Karoniénhawe Diabo launched her brand She Holds the Sky Designs about a year ago. (Courtesy D.J. Clarke Photography)
The local fashion scene has a new edge, and it comes courtesy the chic, vintage creations with a local flair of She Holds the Sky Designs by Karoniénhawe Diabo.
Diabo launched the brand about a year ago, and unveiled a 14-piece collection at the AEC Interfashion show in Gatineau Saturday.
A month ago, an organizer asked Diabo to submit a collection for the show, and the designer got to work.
“I wasn’t 100 percent prepared at that moment, but I immediately started putting things together of ideas I already had,” said Diabo.
The result is a blend of classic vintage style with the cultural nods anyone in Kahnawake wouldn’t fail to notice. Diabo’s pieces range from a chic camo-print bomber jacket over a classic black skirt and top combo with ribbon trim, to her flaming red warrior dress, to a yellow floral-print, full-length dress.
“I don’t want to do the same thing that a lot of Indigenous designers are doing right now,” said Diabo. “I want to show people that I can do more than just traditional outfits. I can do gowns. I can do leisurewear. I can do bridal. I’m a trained seamstress. I can do these things.”
In addition to spanning the rainbow of colours, Diabo’s collection and brand also seeks to deck out all sizes of women in style.
“Onkwehón:we women are not one size,” said Diabo. “They’re all different sizes and they’re all different shades and they’re beautiful.”
Raven Beauvais walked the runway for She Holds the Sky and spoke about having a designer approach her to take part.
“I was surprised when Karoniénhawe included me as one of her models. Knowing that she is willing to make plus-size is very exciting,” said Beauvais.
“I’ve been bullied in the past because of my weight and doing this modelling gig made me feel so much better about myself.”
Raven Swamp also walked for Diabo, donning a two-toned chocolate and black number that Diabo described as the “Indigenous Marilyn Monroe.”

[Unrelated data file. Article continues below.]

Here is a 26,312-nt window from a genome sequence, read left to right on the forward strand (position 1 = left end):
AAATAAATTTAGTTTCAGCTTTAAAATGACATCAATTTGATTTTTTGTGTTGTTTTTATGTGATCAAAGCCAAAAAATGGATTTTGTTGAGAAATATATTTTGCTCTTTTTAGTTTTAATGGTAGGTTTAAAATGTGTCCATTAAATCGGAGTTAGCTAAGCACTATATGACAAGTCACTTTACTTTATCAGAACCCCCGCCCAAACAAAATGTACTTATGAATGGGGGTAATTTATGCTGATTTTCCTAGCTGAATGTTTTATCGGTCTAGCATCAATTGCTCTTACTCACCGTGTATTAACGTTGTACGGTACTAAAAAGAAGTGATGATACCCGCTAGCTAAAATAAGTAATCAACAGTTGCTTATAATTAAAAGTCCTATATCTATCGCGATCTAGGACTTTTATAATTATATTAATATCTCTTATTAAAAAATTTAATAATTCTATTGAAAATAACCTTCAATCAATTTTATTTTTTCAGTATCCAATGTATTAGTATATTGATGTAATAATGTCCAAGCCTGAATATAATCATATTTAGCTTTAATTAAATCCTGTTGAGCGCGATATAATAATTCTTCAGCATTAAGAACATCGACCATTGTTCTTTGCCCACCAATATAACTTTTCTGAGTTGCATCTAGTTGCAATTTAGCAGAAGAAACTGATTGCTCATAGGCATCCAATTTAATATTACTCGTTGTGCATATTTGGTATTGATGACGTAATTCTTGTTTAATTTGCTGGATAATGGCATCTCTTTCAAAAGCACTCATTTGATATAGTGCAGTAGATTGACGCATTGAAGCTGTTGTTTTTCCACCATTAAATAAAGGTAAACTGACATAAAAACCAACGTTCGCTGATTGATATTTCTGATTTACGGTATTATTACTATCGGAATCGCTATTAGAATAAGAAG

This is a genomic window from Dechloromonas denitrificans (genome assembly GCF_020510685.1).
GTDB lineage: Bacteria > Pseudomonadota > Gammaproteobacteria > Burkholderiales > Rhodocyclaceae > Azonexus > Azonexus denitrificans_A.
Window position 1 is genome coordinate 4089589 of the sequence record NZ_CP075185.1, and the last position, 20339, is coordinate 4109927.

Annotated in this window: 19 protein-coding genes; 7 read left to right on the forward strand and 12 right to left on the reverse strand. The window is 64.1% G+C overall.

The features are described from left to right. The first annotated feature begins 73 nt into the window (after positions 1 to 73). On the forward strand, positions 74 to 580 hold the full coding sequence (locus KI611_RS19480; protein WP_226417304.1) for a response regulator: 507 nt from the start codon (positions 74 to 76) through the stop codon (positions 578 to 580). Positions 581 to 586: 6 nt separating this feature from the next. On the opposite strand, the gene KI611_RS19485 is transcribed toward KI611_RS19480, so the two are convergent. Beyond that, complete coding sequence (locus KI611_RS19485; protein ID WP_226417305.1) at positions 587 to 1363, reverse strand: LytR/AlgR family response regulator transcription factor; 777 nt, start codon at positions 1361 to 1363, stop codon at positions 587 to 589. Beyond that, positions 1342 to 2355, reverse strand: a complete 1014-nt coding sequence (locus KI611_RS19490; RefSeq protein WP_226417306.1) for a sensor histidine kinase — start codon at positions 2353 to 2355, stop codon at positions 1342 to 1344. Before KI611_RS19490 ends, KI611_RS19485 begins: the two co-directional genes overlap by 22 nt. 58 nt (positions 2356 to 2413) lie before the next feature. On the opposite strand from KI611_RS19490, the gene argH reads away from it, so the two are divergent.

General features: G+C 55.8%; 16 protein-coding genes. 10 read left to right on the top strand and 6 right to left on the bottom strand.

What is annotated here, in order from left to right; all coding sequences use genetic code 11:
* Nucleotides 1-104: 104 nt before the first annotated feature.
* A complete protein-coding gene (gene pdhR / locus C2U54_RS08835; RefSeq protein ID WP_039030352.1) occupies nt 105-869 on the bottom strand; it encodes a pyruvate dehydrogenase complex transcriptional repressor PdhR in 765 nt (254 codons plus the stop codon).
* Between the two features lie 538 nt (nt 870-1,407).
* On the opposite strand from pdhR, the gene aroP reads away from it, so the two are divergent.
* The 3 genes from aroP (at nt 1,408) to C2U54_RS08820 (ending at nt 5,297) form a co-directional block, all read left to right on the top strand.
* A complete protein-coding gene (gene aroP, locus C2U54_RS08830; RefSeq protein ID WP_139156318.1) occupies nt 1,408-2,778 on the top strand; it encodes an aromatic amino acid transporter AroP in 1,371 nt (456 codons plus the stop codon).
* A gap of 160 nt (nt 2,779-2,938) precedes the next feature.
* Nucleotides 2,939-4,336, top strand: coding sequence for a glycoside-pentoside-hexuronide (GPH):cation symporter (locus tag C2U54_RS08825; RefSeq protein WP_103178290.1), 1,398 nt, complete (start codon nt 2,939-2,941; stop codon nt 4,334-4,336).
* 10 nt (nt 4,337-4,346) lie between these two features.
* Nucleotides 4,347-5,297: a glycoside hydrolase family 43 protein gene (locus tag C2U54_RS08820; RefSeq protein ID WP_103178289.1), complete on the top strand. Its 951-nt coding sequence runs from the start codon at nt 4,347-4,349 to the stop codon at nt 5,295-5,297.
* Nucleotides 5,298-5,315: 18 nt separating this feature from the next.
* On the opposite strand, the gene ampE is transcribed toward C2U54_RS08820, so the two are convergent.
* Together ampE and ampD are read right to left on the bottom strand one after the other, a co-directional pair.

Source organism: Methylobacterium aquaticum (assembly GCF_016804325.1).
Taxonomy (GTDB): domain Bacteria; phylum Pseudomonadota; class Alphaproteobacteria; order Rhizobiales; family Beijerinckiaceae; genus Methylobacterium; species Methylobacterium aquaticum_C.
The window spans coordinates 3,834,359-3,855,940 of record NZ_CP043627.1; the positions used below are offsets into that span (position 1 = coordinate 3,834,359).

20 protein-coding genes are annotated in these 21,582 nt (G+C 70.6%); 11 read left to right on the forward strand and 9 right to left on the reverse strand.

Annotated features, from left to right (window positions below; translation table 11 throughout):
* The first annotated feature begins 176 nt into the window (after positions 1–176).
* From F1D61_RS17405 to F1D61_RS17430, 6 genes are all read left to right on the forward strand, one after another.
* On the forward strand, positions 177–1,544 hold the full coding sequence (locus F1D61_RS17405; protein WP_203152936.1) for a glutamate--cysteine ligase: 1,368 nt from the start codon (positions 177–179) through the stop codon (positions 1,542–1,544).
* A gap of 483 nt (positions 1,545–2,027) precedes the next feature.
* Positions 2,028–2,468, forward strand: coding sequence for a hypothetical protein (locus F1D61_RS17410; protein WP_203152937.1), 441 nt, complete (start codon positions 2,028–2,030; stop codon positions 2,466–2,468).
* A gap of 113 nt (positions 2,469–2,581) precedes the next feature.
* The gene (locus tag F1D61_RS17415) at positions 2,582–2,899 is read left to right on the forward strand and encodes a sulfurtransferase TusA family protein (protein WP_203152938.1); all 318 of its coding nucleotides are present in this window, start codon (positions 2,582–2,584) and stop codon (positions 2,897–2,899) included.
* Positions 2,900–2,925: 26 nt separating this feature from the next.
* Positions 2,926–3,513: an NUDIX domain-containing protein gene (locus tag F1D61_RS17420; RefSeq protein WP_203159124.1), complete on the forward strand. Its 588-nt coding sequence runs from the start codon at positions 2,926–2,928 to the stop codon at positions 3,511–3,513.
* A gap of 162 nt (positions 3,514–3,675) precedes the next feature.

“Karoniénhawe did an excellent job distinguishing her clothing line as traditional Haudenosaunee meets contemporary,” said Swamp. “It was a privilege to walk the runway with Kahnawa’kehró:non and community members from our sister communities throughout the confederacy in clothing that emphasized our Haudenosaunee roots.”
Diabo started She Holds the Sky designs from humble roots.
“People knew I could sew, and they would ask, ‘could you do this for me?’ so I would just do it,” she said. “I never really put out my name like that.”
Diabo’s constant inspiration and cheerleader is her grandmother Estelle Diabo who constantly encourages the young seamstress.
Wanting to stay home with her two-year-old baby, Tehotenie’tawén:e’, and seven-year-old son Tionatáthe, Diabo decided to start selling designs from home and online first to family and then via word-of-mouth.
“In August, I decided that I’d be able to do this and balance it, and I’ve been working ever since,” she said. “I haven’t had a break or anything.”
Last year, Akwesasne designer Tisha Thompson asked Diabo to be a part of the AEC Interfashion show, which Diabo jumped at.
“She was looking for designers, so she put it on social media that they needed Indigenous designers,” said “I was like, ‘I can do it,’ not really knowing what I was getting myself into.”
Diabo took a half dozen designs, and got her first taste of the runway world at last year’s show.
“I had no clue what I was doing,” she said. “There were a lot of beautiful outfits. These people had been doing this for years and years. This is what they do every day. They’re fashion designers and I just showed up there with my baby and my mom and put a few outfits on. I did okay.”
After her experience last year, she knew next time she would go all in.
“I knew if I ever had another opportunity, I would amp it up and I knew exactly what I wanted to do,” said Diabo.
Diabo explained her design aesthetic to The Eastern Door.
“What I really like is vintage; classy, more feminine colours. I like simplicity, but I also like it where they’re comfortable. That’s most important. Whoever’s wearing my clothing, they’re going to be comfortable in it, and they can wear it every day.”
The references to her culture she does with care and consideration, she said.
“I’m not just going to stick something on there, and say, ‘here. Buy it. It’s Native.’ That’s what non-Natives do to our clothing. They don’t understand the purpose of it,” said Diabo.